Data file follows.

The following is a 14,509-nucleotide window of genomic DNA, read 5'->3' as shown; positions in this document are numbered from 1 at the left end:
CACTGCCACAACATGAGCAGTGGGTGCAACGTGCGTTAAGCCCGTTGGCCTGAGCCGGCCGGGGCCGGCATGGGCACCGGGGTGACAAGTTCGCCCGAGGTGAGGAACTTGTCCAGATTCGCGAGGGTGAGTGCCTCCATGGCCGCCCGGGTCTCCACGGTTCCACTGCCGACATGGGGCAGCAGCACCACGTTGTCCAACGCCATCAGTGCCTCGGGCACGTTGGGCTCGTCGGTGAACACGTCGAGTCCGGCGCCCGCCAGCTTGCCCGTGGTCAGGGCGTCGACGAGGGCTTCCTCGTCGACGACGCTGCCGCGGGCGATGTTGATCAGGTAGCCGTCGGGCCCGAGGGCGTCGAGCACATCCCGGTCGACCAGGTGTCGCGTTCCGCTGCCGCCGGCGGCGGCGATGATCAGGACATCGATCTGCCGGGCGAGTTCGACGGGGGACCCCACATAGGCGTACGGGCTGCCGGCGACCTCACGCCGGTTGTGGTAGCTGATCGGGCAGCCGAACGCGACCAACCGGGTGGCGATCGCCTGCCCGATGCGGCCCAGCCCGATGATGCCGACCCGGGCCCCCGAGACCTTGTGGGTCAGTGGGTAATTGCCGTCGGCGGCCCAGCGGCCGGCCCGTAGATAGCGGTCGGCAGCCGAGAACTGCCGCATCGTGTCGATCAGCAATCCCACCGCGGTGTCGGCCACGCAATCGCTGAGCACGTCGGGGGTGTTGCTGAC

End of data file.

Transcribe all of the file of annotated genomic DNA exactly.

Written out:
The following is a 14,509-nucleotide window of genomic DNA, read 5'->3' as shown; positions in this document are numbered from 1 at the left end:
CACTGCCACAACATGAGCAGTGGGTGCAACGTGCGTTAAGCCCGTTGGCCTGAGCCGGCCGGGGCCGGCATGGGCACCGGGGTGACAAGTTCGCCCGAGGTGAGGAACTTGTCCAGATTCGCGAGGGTGAGTGCCTCCATGGCCGCCCGGGTCTCCACGGTTCCACTGCCGACATGGGGCAGCAGCACCACGTTGTCCAACGCCATCAGTGCCTCGGGCACGTTGGGCTCGTCGGTGAACACGTCGAGTCCGGCGCCCGCCAGCTTGCCCGTGGTCAGGGCGTCGACGAGGGCTTCCTCGTCGACGACGCTGCCGCGGGCGATGTTGATCAGGTAGCCGTCGGGCCCGAGGGCGTCGAGCACATCCCGGTCGACCAGGTGTCGCGTTCCGCTGCCGCCGGCGGCGGCGATGATCAGGACATCGATCTGCCGGGCGAGTTCGACGGGGGACCCCACATAGGCGTACGGGCTGCCGGCGACCTCACGCCGGTTGTGGTAGCTGATCGGGCAGCCGAACGCGACCAACCGGGTGGCGATCGCCTGCCCGATGCGGCCCAGCCCGATGATGCCGACCCGGGCCCCCGAGACCTTGTGGGTCAGTGGGTAATTGCCGTCGGCGGCCCAGCGGCCGGCCCGTAGATAGCGGTCGGCAGCCGAGAACTGCCGCATCGTGTCGATCAGCAATCCCACCGCGGTGTCGGCCACGCAATCGCTGAGCACGTCGGGGGTGTTGCTGAC